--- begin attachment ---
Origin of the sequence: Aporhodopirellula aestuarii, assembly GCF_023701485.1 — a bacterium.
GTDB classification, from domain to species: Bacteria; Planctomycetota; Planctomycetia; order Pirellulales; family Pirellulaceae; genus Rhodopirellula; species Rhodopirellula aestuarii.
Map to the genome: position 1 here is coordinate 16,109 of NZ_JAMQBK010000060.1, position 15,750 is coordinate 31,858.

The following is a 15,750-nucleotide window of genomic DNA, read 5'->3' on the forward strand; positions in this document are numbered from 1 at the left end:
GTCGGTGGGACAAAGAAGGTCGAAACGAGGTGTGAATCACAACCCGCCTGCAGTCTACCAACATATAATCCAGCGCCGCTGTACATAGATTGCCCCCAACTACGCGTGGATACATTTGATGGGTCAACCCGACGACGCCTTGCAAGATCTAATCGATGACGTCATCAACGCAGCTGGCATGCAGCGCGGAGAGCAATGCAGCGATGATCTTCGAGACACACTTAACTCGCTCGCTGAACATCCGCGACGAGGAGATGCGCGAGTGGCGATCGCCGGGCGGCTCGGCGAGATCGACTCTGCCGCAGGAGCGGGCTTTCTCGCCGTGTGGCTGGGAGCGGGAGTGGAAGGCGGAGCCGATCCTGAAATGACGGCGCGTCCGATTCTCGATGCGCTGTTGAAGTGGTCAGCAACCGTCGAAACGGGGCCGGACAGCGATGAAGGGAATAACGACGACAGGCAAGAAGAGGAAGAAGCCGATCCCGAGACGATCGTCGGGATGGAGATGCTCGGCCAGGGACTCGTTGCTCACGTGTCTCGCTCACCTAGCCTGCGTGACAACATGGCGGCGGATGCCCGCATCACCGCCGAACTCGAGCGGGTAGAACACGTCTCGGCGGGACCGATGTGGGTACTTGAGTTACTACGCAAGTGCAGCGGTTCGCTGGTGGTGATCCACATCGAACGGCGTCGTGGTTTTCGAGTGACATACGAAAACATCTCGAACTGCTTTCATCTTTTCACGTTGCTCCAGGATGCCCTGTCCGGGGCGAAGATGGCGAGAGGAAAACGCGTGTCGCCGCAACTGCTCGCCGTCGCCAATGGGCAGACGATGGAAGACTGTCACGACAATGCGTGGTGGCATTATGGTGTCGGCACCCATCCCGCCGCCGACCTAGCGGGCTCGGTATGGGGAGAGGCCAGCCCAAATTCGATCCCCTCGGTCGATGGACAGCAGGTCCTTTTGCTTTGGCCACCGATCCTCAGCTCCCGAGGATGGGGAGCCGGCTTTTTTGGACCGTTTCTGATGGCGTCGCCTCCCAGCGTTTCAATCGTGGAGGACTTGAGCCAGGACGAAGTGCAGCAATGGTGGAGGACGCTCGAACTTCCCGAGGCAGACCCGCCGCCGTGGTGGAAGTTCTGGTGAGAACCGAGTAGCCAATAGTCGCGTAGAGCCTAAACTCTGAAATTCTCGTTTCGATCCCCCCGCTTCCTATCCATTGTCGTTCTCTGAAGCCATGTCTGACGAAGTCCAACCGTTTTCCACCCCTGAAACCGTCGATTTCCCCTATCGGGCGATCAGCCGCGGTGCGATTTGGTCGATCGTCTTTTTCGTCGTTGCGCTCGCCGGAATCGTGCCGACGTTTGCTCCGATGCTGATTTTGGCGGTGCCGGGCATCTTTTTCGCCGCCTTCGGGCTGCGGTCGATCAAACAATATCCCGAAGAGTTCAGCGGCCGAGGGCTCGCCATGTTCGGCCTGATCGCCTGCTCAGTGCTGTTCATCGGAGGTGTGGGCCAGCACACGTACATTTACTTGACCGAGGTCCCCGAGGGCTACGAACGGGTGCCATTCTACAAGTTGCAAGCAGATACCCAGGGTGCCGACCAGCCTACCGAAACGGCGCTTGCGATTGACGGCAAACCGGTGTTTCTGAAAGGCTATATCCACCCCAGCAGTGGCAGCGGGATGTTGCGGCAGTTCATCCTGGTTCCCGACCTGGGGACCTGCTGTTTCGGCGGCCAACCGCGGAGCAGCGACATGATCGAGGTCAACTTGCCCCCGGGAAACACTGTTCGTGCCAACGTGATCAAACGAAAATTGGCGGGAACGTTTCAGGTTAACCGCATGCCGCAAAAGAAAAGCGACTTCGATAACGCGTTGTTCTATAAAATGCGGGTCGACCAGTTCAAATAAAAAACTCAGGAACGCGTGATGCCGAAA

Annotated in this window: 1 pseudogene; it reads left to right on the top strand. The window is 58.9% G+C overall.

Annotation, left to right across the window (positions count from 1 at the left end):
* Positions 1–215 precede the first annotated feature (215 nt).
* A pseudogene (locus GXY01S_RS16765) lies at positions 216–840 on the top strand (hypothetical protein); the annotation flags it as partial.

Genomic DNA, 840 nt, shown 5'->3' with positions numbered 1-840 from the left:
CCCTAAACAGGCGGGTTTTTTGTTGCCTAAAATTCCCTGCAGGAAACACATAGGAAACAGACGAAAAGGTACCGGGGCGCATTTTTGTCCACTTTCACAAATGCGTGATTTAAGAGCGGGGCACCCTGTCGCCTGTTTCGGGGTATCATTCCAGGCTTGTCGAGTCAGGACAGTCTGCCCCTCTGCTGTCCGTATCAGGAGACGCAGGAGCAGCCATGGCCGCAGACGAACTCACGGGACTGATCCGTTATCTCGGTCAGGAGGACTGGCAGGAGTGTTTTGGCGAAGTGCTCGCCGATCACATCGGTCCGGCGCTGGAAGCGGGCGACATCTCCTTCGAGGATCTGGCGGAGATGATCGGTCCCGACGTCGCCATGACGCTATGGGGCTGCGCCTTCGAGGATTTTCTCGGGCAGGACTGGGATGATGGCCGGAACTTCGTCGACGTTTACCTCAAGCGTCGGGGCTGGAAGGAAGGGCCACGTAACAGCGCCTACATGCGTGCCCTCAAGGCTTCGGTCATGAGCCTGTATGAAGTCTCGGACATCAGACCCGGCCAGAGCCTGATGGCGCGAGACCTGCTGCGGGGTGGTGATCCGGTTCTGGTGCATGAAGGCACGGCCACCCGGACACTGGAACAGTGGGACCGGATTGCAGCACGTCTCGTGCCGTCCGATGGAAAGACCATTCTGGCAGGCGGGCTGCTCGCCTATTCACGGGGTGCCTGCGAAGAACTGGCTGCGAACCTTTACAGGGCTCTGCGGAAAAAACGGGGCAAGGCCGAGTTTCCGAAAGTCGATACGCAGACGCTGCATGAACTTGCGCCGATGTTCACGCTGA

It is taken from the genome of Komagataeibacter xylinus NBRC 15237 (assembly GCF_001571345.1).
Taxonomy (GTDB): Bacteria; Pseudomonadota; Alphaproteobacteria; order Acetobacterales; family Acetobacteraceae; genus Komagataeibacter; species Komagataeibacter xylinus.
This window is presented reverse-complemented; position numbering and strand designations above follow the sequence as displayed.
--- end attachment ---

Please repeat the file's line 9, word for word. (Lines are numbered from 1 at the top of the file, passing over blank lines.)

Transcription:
* A pseudogene (locus GXY01S_RS16765) lies at positions 216–840 on the top strand (hypothetical protein); the annotation flags it as partial.